New Saudi Crown Prince will use "all means" to protect haj

MECCA, Saudi Arabia Tue Nov 1, 2011 3:30pm EDT

Related Topics

Photo

Under the Iron Dome

Sirens sound as rockets land deep inside Israel.  Slideshow 

MECCA, Saudi Arabia (Reuters) - Crown Prince Nayef, the new heir to Saudi Arabia's King Abdullah, warned on Tuesday the kingdom would use "all means" to ensure a peaceful haj pilgrimage amid tumult in other Arab countries and rising tensions with Iran.

Millions of Muslims have started to arrive in the holy city of Mecca to perform the haj, one of Islam's five pillars and a duty for all Muslims who are physically able.

Home to Islam's holiest sites, Saudi Arabia regards itself as the guardian of Islam and assumes the responsibility of maintaining a peaceful haj when Muslims from many countries and sects gather at the same place and time.

"We are ready to face all events, whatever they are ... our means are peaceful ... except for those who want to attack, whom we will prevent with all means," Nayef told a news conference in Mecca in answer to a question about the possibility of violent protests. Nayef is also Saudi Arabia's interior minister.

The news conference followed a military parade featuring riot police, special forces and tanks that the kingdom can call upon in the event of trouble hitting the pilgrimage.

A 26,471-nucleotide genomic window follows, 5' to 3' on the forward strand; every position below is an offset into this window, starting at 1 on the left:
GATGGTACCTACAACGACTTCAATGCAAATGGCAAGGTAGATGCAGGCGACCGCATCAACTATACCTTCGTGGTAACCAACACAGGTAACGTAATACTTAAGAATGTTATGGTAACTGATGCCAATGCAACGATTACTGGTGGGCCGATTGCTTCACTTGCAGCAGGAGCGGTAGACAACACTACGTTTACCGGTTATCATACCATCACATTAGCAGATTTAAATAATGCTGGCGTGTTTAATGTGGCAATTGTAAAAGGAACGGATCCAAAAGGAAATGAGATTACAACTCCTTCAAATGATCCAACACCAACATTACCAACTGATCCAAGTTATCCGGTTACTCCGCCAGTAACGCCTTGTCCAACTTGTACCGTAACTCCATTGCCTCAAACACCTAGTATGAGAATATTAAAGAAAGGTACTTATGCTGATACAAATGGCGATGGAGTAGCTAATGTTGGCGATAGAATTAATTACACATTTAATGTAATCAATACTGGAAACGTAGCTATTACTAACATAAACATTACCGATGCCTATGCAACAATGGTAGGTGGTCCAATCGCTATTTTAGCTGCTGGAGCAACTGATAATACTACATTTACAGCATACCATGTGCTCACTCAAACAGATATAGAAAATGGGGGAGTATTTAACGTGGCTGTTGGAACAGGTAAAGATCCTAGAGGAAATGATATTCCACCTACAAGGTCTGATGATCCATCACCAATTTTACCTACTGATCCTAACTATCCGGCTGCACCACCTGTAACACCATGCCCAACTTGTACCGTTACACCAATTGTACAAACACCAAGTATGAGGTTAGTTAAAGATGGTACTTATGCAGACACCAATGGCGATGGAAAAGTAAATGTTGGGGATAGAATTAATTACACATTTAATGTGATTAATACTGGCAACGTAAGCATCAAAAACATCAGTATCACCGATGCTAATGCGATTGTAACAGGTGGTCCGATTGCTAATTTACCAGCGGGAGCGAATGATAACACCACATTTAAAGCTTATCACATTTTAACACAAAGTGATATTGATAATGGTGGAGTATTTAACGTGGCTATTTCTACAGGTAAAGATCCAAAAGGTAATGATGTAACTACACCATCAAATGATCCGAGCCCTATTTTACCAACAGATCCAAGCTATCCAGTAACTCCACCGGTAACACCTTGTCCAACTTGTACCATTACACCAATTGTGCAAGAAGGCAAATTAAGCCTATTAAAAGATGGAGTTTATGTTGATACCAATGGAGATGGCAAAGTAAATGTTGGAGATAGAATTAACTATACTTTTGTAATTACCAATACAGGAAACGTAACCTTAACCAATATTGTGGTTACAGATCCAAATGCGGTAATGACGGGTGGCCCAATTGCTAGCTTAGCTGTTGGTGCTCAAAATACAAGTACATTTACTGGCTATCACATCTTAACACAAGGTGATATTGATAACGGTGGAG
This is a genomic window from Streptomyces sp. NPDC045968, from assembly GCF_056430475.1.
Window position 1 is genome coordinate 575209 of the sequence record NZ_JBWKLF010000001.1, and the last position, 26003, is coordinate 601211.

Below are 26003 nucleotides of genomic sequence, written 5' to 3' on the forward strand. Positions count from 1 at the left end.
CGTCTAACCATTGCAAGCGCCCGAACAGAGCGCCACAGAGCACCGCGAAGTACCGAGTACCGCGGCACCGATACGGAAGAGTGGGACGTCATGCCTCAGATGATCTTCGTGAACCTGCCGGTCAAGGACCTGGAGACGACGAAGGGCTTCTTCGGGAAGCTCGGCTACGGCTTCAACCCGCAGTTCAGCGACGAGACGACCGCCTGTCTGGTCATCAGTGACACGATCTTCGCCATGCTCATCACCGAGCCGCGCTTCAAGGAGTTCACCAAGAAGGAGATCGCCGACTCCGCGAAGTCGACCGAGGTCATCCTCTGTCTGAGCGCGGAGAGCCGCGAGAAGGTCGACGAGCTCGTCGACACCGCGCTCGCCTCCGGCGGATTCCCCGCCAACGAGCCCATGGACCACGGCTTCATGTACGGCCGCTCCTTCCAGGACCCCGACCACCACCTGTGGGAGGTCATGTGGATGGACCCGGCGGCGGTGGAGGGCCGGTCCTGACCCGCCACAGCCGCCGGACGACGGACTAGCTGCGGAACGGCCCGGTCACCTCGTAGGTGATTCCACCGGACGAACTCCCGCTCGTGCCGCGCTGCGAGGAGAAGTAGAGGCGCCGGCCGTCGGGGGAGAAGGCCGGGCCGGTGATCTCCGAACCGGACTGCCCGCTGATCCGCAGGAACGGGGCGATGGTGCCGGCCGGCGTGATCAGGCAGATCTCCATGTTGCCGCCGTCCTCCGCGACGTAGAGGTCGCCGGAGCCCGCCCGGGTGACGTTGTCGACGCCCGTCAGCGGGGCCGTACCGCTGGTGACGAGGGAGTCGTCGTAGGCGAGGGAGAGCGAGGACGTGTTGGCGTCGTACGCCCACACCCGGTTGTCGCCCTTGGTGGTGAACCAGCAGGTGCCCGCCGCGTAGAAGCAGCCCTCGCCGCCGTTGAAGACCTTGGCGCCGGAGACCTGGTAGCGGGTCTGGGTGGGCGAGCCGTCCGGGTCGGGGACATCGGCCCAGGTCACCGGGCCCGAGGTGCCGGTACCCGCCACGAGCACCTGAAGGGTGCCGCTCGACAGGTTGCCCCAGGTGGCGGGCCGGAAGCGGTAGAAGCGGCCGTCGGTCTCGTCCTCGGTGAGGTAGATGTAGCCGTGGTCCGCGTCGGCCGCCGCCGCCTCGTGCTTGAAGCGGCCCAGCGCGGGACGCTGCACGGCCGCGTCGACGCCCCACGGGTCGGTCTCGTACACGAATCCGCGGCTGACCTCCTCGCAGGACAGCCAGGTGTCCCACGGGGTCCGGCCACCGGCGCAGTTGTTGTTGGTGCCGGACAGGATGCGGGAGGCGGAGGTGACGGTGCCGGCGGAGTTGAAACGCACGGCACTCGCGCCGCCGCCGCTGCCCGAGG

In 1987 clashes between Iranian pilgrims and Saudi security forces led to the deaths of hundreds of people.

Last month the interior ministry accused an unnamed foreign power, widely interpreted as meaning Iran, of instigating an armed attack by members of the kingdom's Shi'ite minority on a police station, injuring 11 security officers and three civilians.

Later in October, the United States accused two Iranians of plotting to assassinate the Saudi ambassador to Washington with the backing of Tehran. Iran denied the charges.

(Reporting By Asma Alsharif; Writing By Angus McDowall; Editing by Jon Hemming)

FILED UNDER:
Comments (0)
This discussion is now closed. We welcome comments on our articles for a limited period after their publication.